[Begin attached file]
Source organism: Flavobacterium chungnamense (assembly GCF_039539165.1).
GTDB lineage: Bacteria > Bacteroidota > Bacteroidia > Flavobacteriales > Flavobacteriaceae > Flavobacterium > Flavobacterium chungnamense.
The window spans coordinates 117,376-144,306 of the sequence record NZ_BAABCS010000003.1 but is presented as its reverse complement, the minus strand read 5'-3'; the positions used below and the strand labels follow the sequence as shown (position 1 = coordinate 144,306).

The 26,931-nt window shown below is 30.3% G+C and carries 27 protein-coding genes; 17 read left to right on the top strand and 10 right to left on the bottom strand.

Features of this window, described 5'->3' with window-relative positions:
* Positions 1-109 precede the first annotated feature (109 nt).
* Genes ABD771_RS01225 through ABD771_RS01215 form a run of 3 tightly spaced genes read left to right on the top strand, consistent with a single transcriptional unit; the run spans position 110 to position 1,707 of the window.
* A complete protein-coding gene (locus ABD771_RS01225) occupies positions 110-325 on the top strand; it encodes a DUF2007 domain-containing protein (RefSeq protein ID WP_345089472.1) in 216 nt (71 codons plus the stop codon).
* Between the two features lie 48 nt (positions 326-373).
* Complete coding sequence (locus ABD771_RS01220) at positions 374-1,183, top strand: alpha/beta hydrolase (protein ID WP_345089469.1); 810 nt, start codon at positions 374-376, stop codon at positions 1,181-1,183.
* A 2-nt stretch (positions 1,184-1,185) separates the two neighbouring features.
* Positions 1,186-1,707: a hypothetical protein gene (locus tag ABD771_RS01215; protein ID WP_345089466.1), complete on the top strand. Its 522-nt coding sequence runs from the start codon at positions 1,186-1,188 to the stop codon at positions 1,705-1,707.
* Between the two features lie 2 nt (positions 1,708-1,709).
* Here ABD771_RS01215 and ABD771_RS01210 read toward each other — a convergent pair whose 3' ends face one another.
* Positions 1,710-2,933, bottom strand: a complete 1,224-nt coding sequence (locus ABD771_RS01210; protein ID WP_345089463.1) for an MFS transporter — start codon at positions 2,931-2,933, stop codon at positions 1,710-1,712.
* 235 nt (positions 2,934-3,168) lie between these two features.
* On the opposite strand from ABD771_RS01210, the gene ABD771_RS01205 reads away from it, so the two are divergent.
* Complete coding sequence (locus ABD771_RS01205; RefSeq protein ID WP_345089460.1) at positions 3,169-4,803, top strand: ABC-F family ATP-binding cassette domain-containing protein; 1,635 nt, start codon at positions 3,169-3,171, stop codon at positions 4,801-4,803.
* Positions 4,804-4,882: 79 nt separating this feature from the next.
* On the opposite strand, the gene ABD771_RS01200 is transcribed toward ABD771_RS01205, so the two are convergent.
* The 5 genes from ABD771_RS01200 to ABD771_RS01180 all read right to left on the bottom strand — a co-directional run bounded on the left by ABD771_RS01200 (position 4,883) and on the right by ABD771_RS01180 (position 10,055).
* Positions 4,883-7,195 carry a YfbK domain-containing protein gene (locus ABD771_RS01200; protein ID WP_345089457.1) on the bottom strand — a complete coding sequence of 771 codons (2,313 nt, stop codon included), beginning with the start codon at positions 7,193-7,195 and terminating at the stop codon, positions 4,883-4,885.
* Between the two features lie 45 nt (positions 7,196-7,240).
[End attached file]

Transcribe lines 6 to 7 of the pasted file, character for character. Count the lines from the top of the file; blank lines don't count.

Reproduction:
* Positions 1-109 precede the first annotated feature (109 nt).
* Genes ABD771_RS01225 through ABD771_RS01215 form a run of 3 tightly spaced genes read left to right on the top strand, consistent with a single transcriptional unit; the run spans position 110 to position 1,707 of the window.